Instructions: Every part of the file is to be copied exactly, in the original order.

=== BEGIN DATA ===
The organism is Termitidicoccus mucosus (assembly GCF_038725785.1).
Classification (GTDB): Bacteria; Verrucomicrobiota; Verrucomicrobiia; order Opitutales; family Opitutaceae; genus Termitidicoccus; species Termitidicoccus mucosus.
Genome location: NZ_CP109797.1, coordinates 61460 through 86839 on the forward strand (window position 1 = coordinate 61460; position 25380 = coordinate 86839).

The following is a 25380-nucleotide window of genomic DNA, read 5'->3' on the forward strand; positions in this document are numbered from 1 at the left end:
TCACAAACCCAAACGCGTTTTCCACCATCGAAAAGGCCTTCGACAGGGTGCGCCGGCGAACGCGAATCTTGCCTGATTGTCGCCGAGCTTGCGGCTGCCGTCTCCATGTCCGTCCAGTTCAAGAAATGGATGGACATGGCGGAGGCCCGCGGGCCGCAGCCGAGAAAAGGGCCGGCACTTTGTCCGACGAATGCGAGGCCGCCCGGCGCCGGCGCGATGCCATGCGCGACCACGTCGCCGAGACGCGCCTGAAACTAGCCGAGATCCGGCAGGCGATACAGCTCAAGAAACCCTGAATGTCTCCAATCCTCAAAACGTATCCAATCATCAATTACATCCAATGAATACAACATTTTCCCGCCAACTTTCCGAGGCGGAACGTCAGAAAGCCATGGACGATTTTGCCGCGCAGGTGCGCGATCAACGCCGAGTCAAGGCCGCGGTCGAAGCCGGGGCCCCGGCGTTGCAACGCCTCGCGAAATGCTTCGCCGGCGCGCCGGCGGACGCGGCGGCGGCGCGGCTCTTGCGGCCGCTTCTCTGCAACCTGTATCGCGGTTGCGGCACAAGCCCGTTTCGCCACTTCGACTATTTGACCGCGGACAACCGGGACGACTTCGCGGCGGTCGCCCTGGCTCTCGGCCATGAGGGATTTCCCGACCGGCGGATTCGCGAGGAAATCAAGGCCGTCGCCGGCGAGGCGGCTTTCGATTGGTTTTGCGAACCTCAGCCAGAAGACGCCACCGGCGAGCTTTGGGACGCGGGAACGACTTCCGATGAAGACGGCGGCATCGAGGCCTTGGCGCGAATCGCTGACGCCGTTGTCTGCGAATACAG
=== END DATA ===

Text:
The organism is Termitidicoccus mucosus (assembly GCF_038725785.1).
Classification (GTDB): Bacteria; Verrucomicrobiota; Verrucomicrobiia; order Opitutales; family Opitutaceae; genus Termitidicoccus; species Termitidicoccus mucosus.
Genome location: NZ_CP109797.1, coordinates 61460 through 86839 on the forward strand (window position 1 = coordinate 61460; position 25380 = coordinate 86839).

The following is a 25380-nucleotide window of genomic DNA, read 5'->3' on the forward strand; positions in this document are numbered from 1 at the left end:
TCACAAACCCAAACGCGTTTTCCACCATCGAAAAGGCCTTCGACAGGGTGCGCCGGCGAACGCGAATCTTGCCTGATTGTCGCCGAGCTTGCGGCTGCCGTCTCCATGTCCGTCCAGTTCAAGAAATGGATGGACATGGCGGAGGCCCGCGGGCCGCAGCCGAGAAAAGGGCCGGCACTTTGTCCGACGAATGCGAGGCCGCCCGGCGCCGGCGCGATGCCATGCGCGACCACGTCGCCGAGACGCGCCTGAAACTAGCCGAGATCCGGCAGGCGATACAGCTCAAGAAACCCTGAATGTCTCCAATCCTCAAAACGTATCCAATCATCAATTACATCCAATGAATACAACATTTTCCCGCCAACTTTCCGAGGCGGAACGTCAGAAAGCCATGGACGATTTTGCCGCGCAGGTGCGCGATCAACGCCGAGTCAAGGCCGCGGTCGAAGCCGGGGCCCCGGCGTTGCAACGCCTCGCGAAATGCTTCGCCGGCGCGCCGGCGGACGCGGCGGCGGCGCGGCTCTTGCGGCCGCTTCTCTGCAACCTGTATCGCGGTTGCGGCACAAGCCCGTTTCGCCACTTCGACTATTTGACCGCGGACAACCGGGACGACTTCGCGGCGGTCGCCCTGGCTCTCGGCCATGAGGGATTTCCCGACCGGCGGATTCGCGAGGAAATCAAGGCCGTCGCCGGCGAGGCGGCTTTCGATTGGTTTTGCGAACCTCAGCCAGAAGACGCCACCGGCGAGCTTTGGGACGCGGGAACGACTTCCGATGAAGACGGCGGCATCGAGGCCTTGGCGCGAATCGCTGACGCCGTTGTCTGCGAATACAG